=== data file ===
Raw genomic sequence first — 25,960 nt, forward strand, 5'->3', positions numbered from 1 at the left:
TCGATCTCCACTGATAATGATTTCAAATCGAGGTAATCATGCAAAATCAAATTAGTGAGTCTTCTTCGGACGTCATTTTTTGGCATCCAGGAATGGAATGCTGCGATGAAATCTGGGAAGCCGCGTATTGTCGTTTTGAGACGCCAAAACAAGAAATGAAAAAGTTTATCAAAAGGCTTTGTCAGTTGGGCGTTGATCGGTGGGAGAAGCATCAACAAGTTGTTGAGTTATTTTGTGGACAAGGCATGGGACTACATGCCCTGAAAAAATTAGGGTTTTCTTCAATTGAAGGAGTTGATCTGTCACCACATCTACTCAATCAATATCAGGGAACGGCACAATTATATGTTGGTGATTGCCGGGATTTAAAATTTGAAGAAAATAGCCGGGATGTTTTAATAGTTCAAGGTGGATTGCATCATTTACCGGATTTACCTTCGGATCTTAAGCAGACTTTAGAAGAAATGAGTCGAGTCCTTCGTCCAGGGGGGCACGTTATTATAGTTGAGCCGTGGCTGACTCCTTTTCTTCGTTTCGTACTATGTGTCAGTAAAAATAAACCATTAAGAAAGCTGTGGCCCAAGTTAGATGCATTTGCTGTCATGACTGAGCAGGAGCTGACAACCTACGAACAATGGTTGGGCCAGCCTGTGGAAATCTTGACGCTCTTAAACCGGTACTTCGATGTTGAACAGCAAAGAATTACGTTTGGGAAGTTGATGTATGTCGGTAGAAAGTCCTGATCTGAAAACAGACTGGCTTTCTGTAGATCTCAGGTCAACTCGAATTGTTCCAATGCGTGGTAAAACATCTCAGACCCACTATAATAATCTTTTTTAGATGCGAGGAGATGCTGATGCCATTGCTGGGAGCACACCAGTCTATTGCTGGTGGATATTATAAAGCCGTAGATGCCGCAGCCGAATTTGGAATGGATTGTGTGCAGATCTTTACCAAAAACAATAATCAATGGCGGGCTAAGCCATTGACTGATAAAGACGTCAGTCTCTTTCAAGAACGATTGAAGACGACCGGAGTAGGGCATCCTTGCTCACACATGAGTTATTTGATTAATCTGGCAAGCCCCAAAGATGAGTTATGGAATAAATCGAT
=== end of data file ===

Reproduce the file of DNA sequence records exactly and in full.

Raw genomic sequence first — 25,960 nt, forward strand, 5'->3', positions numbered from 1 at the left:
TCGATCTCCACTGATAATGATTTCAAATCGAGGTAATCATGCAAAATCAAATTAGTGAGTCTTCTTCGGACGTCATTTTTTGGCATCCAGGAATGGAATGCTGCGATGAAATCTGGGAAGCCGCGTATTGTCGTTTTGAGACGCCAAAACAAGAAATGAAAAAGTTTATCAAAAGGCTTTGTCAGTTGGGCGTTGATCGGTGGGAGAAGCATCAACAAGTTGTTGAGTTATTTTGTGGACAAGGCATGGGACTACATGCCCTGAAAAAATTAGGGTTTTCTTCAATTGAAGGAGTTGATCTGTCACCACATCTACTCAATCAATATCAGGGAACGGCACAATTATATGTTGGTGATTGCCGGGATTTAAAATTTGAAGAAAATAGCCGGGATGTTTTAATAGTTCAAGGTGGATTGCATCATTTACCGGATTTACCTTCGGATCTTAAGCAGACTTTAGAAGAAATGAGTCGAGTCCTTCGTCCAGGGGGGCACGTTATTATAGTTGAGCCGTGGCTGACTCCTTTTCTTCGTTTCGTACTATGTGTCAGTAAAAATAAACCATTAAGAAAGCTGTGGCCCAAGTTAGATGCATTTGCTGTCATGACTGAGCAGGAGCTGACAACCTACGAACAATGGTTGGGCCAGCCTGTGGAAATCTTGACGCTCTTAAACCGGTACTTCGATGTTGAACAGCAAAGAATTACGTTTGGGAAGTTGATGTATGTCGGTAGAAAGTCCTGATCTGAAAACAGACTGGCTTTCTGTAGATCTCAGGTCAACTCGAATTGTTCCAATGCGTGGTAAAACATCTCAGACCCACTATAATAATCTTTTTTAGATGCGAGGAGATGCTGATGCCATTGCTGGGAGCACACCAGTCTATTGCTGGTGGATATTATAAAGCCGTAGATGCCGCAGCCGAATTTGGAATGGATTGTGTGCAGATCTTTACCAAAAACAATAATCAATGGCGGGCTAAGCCATTGACTGATAAAGACGTCAGTCTCTTTCAAGAACGATTGAAGACGACCGGAGTAGGGCATCCTTGCTCACACATGAGTTATTTGATTAATCTGGCAAGCCCCAAAGATGAGTTATGGAATAAATCGAT